ARTIST / MAKER: Hendrik Jan Spanjer (maker)
DATE: 1722-1723 (made)
PLACE: Netherlands (made)
MATERIALS AND TECHNIQUES: Silver with wooden handle

Although tea was initially regarded by the Dutch as a medicinal beverage with little connection to respectability, by the early 18th century the habit was an exotic novelty amongst the Dutch upper-class, who typically drank green tea infused with saffron and other herbs. This pear-shape teapot typifies the early European silver examples which were inspired by Chinese ceramics vessels. Dutch silver teapots like this example often display scultural elements of the earlier Baroque style, and much more elaborate ornament than their British counterparts.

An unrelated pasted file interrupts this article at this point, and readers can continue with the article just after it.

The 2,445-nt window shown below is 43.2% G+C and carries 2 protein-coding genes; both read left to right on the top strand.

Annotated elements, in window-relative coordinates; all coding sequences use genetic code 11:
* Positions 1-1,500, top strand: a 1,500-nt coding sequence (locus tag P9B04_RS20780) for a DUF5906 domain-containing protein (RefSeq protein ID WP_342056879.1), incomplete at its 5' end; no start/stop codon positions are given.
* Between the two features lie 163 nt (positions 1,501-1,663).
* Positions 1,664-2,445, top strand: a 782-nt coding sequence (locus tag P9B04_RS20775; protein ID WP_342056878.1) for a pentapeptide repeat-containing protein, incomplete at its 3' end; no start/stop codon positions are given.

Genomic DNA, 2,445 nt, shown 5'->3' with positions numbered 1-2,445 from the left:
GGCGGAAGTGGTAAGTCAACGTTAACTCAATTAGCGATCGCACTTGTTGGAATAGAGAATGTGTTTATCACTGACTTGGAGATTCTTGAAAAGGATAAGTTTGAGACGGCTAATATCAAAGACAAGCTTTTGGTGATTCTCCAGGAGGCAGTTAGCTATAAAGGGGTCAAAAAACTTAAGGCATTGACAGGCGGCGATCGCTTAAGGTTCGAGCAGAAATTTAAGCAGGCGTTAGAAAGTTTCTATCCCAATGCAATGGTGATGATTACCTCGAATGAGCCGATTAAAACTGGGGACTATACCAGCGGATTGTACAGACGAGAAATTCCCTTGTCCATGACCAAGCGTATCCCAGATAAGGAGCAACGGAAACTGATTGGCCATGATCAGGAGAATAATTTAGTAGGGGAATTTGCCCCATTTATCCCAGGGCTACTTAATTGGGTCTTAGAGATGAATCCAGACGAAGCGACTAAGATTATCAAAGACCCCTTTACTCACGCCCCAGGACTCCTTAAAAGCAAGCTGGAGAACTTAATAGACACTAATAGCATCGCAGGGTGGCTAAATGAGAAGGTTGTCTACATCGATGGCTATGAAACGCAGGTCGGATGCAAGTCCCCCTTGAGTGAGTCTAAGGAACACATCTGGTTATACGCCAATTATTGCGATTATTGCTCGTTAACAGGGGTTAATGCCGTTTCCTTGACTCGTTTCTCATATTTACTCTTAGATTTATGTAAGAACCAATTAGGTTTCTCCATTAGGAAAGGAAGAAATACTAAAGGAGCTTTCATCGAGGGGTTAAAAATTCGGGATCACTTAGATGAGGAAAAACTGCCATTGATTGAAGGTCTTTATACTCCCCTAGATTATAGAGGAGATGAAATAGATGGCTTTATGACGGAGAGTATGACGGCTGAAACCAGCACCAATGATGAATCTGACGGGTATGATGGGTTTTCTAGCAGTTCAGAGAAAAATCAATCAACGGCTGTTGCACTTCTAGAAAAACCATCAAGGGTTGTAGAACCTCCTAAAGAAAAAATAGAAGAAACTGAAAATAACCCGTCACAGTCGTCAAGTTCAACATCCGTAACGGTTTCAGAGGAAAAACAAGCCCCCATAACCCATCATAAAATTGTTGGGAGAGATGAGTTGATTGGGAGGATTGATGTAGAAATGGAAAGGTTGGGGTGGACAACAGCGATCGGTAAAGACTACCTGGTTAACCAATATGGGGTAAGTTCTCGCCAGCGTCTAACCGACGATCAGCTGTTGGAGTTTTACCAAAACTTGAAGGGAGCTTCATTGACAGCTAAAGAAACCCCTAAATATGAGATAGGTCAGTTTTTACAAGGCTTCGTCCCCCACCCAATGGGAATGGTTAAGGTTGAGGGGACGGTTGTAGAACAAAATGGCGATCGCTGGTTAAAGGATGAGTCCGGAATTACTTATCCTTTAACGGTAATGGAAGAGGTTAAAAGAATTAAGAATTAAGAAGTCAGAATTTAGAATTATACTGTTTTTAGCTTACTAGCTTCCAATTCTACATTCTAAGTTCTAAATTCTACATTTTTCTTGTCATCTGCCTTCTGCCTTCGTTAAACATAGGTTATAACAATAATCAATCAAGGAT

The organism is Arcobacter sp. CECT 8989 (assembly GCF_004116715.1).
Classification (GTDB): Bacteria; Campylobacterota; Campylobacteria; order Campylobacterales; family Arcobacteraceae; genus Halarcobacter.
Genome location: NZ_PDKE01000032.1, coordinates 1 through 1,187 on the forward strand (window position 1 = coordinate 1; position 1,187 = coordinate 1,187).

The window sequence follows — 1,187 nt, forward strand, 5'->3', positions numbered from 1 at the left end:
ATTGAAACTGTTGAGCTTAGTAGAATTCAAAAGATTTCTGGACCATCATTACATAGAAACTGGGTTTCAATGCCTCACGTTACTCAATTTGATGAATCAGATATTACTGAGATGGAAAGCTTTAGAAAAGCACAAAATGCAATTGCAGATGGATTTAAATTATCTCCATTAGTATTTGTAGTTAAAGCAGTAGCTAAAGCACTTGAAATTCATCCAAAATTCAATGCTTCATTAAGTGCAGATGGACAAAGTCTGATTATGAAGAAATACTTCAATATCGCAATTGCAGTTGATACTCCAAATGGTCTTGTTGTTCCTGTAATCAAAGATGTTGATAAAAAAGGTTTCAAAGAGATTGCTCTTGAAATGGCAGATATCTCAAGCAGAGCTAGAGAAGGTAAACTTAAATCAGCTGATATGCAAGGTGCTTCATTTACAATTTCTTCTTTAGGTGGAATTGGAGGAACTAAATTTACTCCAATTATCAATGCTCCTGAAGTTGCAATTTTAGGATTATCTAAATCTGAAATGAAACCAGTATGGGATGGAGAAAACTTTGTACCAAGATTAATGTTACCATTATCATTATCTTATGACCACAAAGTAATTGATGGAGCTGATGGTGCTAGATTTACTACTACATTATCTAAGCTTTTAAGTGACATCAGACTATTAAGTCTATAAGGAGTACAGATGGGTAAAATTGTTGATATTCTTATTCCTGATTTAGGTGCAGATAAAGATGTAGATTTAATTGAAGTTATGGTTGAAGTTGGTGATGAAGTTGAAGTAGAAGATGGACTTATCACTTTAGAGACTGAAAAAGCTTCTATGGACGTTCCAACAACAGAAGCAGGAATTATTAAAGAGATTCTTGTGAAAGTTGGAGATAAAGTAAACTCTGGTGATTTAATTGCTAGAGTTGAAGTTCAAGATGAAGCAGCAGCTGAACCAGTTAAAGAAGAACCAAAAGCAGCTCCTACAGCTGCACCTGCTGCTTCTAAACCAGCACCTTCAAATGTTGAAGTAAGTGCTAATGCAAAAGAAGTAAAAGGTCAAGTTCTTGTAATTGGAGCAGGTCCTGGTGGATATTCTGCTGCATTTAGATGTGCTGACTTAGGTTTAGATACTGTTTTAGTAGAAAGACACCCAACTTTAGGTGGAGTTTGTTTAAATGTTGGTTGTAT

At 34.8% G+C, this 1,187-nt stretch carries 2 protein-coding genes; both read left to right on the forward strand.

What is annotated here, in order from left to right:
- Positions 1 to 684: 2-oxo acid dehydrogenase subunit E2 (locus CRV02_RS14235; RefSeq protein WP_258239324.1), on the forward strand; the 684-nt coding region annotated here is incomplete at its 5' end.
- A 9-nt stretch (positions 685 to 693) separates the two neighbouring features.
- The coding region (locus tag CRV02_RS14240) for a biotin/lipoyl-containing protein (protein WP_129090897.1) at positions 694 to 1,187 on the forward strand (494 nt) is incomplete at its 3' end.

This teapot was made in the Dutch city of Groningen in the first half of the 18th century, by which time tea drinking was fashionable and widespread among the elite. The part-fluted body is decorated with rich repoussé ornament of shells and foliate scrolls on a stippled ground. The raised, scalloped foot on which this teapot rests would have been intended both as an element of decorative interest but also to prevent the hot content from damaging table surfaces.